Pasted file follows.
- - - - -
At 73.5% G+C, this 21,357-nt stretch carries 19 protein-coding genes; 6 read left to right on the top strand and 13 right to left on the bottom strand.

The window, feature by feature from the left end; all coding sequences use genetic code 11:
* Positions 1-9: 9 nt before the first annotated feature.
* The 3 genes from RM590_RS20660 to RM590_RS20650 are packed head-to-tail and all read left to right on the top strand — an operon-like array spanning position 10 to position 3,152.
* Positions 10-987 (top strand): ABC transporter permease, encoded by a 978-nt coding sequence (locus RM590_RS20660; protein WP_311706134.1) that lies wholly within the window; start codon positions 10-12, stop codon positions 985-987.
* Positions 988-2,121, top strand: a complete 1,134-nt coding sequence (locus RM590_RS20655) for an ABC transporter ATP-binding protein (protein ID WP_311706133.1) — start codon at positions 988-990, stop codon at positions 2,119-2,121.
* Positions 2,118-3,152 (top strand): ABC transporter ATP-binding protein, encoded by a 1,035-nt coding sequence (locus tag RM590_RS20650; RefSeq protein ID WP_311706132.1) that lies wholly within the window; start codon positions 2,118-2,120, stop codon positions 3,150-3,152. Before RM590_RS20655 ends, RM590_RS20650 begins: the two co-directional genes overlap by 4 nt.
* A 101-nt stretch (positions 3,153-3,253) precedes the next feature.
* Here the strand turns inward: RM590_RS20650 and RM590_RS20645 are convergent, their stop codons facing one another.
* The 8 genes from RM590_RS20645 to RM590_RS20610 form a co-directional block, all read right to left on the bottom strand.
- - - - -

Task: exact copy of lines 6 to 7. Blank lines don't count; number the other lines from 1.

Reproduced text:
* Positions 988-2,121, top strand: a complete 1,134-nt coding sequence (locus RM590_RS20655) for an ABC transporter ATP-binding protein (protein ID WP_311706133.1) — start codon at positions 988-990, stop codon at positions 2,119-2,121.
* Positions 2,118-3,152 (top strand): ABC transporter ATP-binding protein, encoded by a 1,035-nt coding sequence (locus tag RM590_RS20650; RefSeq protein ID WP_311706132.1) that lies wholly within the window; start codon positions 2,118-2,120, stop codon positions 3,150-3,152. Before RM590_RS20655 ends, RM590_RS20650 begins: the two co-directional genes overlap by 4 nt.